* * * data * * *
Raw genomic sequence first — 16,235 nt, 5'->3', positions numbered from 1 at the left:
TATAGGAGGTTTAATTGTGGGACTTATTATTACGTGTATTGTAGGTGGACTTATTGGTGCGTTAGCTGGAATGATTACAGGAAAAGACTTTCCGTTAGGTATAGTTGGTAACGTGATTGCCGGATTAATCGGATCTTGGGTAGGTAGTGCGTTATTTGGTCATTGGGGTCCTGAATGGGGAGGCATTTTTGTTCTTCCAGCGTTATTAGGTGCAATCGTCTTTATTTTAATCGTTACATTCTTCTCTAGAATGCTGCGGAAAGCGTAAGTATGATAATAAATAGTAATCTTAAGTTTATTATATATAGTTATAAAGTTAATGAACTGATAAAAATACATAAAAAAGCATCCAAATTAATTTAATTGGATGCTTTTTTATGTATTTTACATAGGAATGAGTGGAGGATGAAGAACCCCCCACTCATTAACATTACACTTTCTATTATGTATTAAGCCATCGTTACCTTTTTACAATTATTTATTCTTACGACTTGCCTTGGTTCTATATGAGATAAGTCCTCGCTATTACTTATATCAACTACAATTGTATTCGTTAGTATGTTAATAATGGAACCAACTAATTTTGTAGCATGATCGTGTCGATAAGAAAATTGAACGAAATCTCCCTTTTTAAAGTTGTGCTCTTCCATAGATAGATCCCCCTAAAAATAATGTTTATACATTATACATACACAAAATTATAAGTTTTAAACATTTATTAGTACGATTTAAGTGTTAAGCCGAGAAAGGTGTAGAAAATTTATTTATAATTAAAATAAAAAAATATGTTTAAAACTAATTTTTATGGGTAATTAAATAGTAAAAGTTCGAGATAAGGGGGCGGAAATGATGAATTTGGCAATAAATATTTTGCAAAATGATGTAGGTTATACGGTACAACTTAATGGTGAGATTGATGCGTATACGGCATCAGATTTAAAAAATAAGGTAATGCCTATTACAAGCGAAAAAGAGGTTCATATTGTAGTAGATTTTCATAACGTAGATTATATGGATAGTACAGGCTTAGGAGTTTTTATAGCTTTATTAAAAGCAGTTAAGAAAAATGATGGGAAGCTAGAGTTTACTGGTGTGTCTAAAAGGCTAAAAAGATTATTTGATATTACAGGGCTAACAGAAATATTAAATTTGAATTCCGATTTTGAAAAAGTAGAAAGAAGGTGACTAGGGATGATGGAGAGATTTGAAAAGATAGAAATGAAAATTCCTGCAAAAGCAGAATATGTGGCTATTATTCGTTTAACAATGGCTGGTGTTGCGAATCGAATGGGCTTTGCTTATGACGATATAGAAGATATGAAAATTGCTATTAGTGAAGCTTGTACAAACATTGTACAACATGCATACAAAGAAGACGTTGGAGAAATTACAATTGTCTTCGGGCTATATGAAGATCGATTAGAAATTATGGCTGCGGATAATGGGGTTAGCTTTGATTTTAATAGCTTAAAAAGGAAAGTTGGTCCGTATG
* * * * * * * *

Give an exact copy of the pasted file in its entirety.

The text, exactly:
Raw genomic sequence first — 16,235 nt, 5'->3', positions numbered from 1 at the left:
TATAGGAGGTTTAATTGTGGGACTTATTATTACGTGTATTGTAGGTGGACTTATTGGTGCGTTAGCTGGAATGATTACAGGAAAAGACTTTCCGTTAGGTATAGTTGGTAACGTGATTGCCGGATTAATCGGATCTTGGGTAGGTAGTGCGTTATTTGGTCATTGGGGTCCTGAATGGGGAGGCATTTTTGTTCTTCCAGCGTTATTAGGTGCAATCGTCTTTATTTTAATCGTTACATTCTTCTCTAGAATGCTGCGGAAAGCGTAAGTATGATAATAAATAGTAATCTTAAGTTTATTATATATAGTTATAAAGTTAATGAACTGATAAAAATACATAAAAAAGCATCCAAATTAATTTAATTGGATGCTTTTTTATGTATTTTACATAGGAATGAGTGGAGGATGAAGAACCCCCCACTCATTAACATTACACTTTCTATTATGTATTAAGCCATCGTTACCTTTTTACAATTATTTATTCTTACGACTTGCCTTGGTTCTATATGAGATAAGTCCTCGCTATTACTTATATCAACTACAATTGTATTCGTTAGTATGTTAATAATGGAACCAACTAATTTTGTAGCATGATCGTGTCGATAAGAAAATTGAACGAAATCTCCCTTTTTAAAGTTGTGCTCTTCCATAGATAGATCCCCCTAAAAATAATGTTTATACATTATACATACACAAAATTATAAGTTTTAAACATTTATTAGTACGATTTAAGTGTTAAGCCGAGAAAGGTGTAGAAAATTTATTTATAATTAAAATAAAAAAATATGTTTAAAACTAATTTTTATGGGTAATTAAATAGTAAAAGTTCGAGATAAGGGGGCGGAAATGATGAATTTGGCAATAAATATTTTGCAAAATGATGTAGGTTATACGGTACAACTTAATGGTGAGATTGATGCGTATACGGCATCAGATTTAAAAAATAAGGTAATGCCTATTACAAGCGAAAAAGAGGTTCATATTGTAGTAGATTTTCATAACGTAGATTATATGGATAGTACAGGCTTAGGAGTTTTTATAGCTTTATTAAAAGCAGTTAAGAAAAATGATGGGAAGCTAGAGTTTACTGGTGTGTCTAAAAGGCTAAAAAGATTATTTGATATTACAGGGCTAACAGAAATATTAAATTTGAATTCCGATTTTGAAAAAGTAGAAAGAAGGTGACTAGGGATGATGGAGAGATTTGAAAAGATAGAAATGAAAATTCCTGCAAAAGCAGAATATGTGGCTATTATTCGTTTAACAATGGCTGGTGTTGCGAATCGAATGGGCTTTGCTTATGACGATATAGAAGATATGAAAATTGCTATTAGTGAAGCTTGTACAAACATTGTACAACATGCATACAAAGAAGACGTTGGAGAAATTACAATTGTCTTCGGGCTATATGAAGATCGATTAGAAATTATGGCTGCGGATAATGGGGTTAGCTTTGATTTTAATAGCTTAAAAAGGAAAGTTGGTCCGTATG